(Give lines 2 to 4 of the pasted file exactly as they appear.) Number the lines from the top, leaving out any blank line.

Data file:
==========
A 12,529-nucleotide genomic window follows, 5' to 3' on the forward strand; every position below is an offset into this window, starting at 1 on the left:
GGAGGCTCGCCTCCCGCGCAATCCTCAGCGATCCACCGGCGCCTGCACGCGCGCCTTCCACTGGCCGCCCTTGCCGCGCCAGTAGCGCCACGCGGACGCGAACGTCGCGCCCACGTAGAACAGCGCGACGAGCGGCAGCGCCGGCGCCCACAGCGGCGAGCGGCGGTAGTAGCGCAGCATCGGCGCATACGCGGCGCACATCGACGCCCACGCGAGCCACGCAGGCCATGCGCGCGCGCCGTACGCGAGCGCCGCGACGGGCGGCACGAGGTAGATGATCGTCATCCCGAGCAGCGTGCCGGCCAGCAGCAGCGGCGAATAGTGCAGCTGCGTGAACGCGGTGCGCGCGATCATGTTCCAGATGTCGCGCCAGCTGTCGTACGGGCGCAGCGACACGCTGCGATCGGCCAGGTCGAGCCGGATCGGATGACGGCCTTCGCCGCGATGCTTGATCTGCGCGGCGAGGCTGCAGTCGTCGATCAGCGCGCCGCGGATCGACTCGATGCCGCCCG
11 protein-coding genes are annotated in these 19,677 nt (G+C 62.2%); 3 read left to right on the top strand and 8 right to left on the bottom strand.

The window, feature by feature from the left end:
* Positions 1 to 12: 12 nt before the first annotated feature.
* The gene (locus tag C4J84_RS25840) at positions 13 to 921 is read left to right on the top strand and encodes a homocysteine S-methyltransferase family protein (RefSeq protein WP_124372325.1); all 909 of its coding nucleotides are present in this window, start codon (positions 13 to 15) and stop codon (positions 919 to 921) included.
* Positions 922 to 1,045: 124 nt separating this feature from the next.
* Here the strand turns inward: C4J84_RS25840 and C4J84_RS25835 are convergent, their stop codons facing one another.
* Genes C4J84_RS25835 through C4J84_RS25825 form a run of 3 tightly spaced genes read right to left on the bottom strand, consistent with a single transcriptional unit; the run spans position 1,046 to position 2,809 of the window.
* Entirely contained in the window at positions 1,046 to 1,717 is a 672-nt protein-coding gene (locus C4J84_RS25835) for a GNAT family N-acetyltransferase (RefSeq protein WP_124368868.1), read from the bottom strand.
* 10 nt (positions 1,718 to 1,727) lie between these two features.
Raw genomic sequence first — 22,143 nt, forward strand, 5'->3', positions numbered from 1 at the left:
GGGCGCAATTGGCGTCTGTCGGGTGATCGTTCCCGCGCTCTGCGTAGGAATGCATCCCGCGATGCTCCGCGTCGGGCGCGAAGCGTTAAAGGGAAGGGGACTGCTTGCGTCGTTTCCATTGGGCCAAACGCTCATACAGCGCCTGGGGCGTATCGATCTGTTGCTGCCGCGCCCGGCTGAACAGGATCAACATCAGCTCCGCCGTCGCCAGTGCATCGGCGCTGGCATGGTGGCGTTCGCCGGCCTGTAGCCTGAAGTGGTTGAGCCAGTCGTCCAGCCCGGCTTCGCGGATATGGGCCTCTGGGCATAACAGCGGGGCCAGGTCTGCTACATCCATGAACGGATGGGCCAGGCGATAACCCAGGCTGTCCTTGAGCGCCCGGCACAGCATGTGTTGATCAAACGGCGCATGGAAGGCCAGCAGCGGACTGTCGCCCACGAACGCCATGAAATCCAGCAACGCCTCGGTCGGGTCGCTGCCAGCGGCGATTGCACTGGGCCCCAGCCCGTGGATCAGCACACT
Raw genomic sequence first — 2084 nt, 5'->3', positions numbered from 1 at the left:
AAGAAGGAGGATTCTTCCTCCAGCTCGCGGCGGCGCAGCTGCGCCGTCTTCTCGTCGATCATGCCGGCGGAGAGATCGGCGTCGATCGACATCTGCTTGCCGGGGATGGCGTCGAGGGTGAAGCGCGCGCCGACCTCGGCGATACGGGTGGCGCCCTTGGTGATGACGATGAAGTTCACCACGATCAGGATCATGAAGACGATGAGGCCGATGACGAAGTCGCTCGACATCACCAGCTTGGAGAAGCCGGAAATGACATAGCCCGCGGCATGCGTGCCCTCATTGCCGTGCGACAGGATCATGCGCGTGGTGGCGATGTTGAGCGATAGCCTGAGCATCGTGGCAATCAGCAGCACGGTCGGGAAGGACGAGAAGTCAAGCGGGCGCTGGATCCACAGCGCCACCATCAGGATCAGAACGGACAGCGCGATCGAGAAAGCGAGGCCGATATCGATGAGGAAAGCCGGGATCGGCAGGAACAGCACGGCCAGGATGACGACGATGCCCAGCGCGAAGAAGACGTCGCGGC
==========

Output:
GGAGGCTCGCCTCCCGCGCAATCCTCAGCGATCCACCGGCGCCTGCACGCGCGCCTTCCACTGGCCGCCCTTGCCGCGCCAGTAGCGCCACGCGGACGCGAACGTCGCGCCCACGTAGAACAGCGCGACGAGCGGCAGCGCCGGCGCCCACAGCGGCGAGCGGCGGTAGTAGCGCAGCATCGGCGCATACGCGGCGCACATCGACGCCCACGCGAGCCACGCAGGCCATGCGCGCGCGCCGTACGCGAGCGCCGCGACGGGCGGCACGAGGTAGATGATCGTCATCCCGAGCAGCGTGCCGGCCAGCAGCAGCGGCGAATAGTGCAGCTGCGTGAACGCGGTGCGCGCGATCATGTTCCAGATGTCGCGCCAGCTGTCGTACGGGCGCAGCGACACGCTGCGATCGGCCAGGTCGAGCCGGATCGGATGACGGCCTTCGCCGCGATGCTTGATCTGCGCGGCGAGGCTGCAGTCGTCGATCAGCGCGCCGCGGATCGACTCGATGCCGCCCG
11 protein-coding genes are annotated in these 19,677 nt (G+C 62.2%); 3 read left to right on the top strand and 8 right to left on the bottom strand.

The window, feature by feature from the left end: